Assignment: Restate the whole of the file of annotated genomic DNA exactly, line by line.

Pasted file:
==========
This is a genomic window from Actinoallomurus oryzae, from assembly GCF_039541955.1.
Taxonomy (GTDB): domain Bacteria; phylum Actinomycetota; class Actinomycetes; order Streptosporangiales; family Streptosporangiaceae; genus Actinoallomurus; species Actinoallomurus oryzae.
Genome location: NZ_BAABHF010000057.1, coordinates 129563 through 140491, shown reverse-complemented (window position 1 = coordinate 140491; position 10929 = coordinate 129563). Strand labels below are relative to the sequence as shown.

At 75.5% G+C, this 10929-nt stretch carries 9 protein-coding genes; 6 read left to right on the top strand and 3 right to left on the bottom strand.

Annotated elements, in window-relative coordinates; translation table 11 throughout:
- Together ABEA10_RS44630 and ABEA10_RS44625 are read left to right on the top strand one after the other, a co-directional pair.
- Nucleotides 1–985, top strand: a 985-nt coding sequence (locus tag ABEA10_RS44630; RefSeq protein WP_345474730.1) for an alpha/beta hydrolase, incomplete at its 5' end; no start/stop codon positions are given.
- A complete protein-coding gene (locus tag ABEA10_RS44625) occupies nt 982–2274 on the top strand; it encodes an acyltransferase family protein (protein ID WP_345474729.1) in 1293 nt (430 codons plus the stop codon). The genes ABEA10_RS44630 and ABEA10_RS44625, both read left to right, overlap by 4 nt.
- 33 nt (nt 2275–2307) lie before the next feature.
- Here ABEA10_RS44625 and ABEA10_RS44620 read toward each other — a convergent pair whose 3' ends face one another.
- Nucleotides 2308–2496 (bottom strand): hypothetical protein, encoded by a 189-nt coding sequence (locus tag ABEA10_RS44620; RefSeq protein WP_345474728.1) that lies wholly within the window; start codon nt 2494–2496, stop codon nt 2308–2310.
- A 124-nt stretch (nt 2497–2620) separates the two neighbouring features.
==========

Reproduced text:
This is a genomic window from Actinoallomurus oryzae, from assembly GCF_039541955.1.
Taxonomy (GTDB): domain Bacteria; phylum Actinomycetota; class Actinomycetes; order Streptosporangiales; family Streptosporangiaceae; genus Actinoallomurus; species Actinoallomurus oryzae.
Genome location: NZ_BAABHF010000057.1, coordinates 129563 through 140491, shown reverse-complemented (window position 1 = coordinate 140491; position 10929 = coordinate 129563). Strand labels below are relative to the sequence as shown.

At 75.5% G+C, this 10929-nt stretch carries 9 protein-coding genes; 6 read left to right on the top strand and 3 right to left on the bottom strand.

Annotated elements, in window-relative coordinates; translation table 11 throughout:
- Together ABEA10_RS44630 and ABEA10_RS44625 are read left to right on the top strand one after the other, a co-directional pair.
- Nucleotides 1–985, top strand: a 985-nt coding sequence (locus tag ABEA10_RS44630; RefSeq protein WP_345474730.1) for an alpha/beta hydrolase, incomplete at its 5' end; no start/stop codon positions are given.
- A complete protein-coding gene (locus tag ABEA10_RS44625) occupies nt 982–2274 on the top strand; it encodes an acyltransferase family protein (protein ID WP_345474729.1) in 1293 nt (430 codons plus the stop codon). The genes ABEA10_RS44630 and ABEA10_RS44625, both read left to right, overlap by 4 nt.
- 33 nt (nt 2275–2307) lie before the next feature.
- Here ABEA10_RS44625 and ABEA10_RS44620 read toward each other — a convergent pair whose 3' ends face one another.
- Nucleotides 2308–2496 (bottom strand): hypothetical protein, encoded by a 189-nt coding sequence (locus tag ABEA10_RS44620; RefSeq protein WP_345474728.1) that lies wholly within the window; start codon nt 2494–2496, stop codon nt 2308–2310.
- A 124-nt stretch (nt 2497–2620) separates the two neighbouring features.